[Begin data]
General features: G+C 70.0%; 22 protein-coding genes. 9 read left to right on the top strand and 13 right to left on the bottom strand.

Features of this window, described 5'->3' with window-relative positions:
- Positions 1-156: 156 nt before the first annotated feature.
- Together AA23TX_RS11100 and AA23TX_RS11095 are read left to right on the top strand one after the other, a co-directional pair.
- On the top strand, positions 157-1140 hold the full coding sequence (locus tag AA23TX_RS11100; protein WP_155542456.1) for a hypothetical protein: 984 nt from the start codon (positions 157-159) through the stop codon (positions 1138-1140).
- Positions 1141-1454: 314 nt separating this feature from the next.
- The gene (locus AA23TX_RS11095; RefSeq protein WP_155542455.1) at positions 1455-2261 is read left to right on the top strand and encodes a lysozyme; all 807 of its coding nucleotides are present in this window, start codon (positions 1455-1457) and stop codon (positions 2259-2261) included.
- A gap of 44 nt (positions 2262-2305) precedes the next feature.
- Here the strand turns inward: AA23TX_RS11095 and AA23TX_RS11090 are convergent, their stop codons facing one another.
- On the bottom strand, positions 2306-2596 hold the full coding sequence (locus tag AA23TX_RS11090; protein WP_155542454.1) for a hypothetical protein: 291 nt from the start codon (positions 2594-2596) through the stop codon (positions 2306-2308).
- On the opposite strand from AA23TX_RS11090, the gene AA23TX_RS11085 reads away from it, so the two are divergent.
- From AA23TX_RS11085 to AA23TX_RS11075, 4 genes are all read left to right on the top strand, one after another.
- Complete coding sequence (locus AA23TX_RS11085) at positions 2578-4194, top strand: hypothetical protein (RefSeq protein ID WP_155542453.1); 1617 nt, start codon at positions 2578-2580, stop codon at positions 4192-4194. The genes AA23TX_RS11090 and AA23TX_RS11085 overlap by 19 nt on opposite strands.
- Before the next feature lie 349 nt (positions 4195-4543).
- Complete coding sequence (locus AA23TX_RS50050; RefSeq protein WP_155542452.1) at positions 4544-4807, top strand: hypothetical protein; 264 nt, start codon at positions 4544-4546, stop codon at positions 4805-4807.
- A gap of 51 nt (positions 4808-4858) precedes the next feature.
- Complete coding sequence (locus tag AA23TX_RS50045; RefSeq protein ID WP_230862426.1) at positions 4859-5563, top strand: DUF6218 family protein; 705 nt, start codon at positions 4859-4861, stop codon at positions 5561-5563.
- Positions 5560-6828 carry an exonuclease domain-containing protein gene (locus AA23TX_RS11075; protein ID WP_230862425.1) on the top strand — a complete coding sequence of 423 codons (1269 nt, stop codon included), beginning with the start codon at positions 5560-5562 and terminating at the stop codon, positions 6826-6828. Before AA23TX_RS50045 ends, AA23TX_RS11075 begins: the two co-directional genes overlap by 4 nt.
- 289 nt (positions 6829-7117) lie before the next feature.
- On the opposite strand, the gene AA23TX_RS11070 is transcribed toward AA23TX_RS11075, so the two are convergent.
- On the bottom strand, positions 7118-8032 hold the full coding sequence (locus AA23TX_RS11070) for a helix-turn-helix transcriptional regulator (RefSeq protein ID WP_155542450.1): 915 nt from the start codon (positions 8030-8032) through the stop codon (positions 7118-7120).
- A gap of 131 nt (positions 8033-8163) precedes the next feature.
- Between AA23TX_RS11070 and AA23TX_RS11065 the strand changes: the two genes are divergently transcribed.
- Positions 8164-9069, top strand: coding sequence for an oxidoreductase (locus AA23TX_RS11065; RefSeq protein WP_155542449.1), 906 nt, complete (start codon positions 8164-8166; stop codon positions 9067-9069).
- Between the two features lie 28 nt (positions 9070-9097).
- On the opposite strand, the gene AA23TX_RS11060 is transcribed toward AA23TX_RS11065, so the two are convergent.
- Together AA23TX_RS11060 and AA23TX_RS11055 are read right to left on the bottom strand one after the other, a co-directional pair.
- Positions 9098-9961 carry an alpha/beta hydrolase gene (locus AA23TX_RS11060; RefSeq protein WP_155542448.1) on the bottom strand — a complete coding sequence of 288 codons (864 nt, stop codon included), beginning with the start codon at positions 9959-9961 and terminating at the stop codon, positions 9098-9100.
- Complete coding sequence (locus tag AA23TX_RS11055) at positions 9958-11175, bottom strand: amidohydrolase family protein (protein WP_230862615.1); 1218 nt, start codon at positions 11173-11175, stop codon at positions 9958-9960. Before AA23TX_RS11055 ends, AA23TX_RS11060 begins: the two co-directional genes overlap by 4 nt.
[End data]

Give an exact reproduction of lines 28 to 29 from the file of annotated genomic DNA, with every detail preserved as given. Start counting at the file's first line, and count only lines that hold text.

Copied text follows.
- Positions 9098-9961 carry an alpha/beta hydrolase gene (locus AA23TX_RS11060; RefSeq protein WP_155542448.1) on the bottom strand — a complete coding sequence of 288 codons (864 nt, stop codon included), beginning with the start codon at positions 9959-9961 and terminating at the stop codon, positions 9098-9100.
- Complete coding sequence (locus tag AA23TX_RS11055) at positions 9958-11175, bottom strand: amidohydrolase family protein (protein WP_230862615.1); 1218 nt, start codon at positions 11173-11175, stop codon at positions 9958-9960. Before AA23TX_RS11055 ends, AA23TX_RS11060 begins: the two co-directional genes overlap by 4 nt.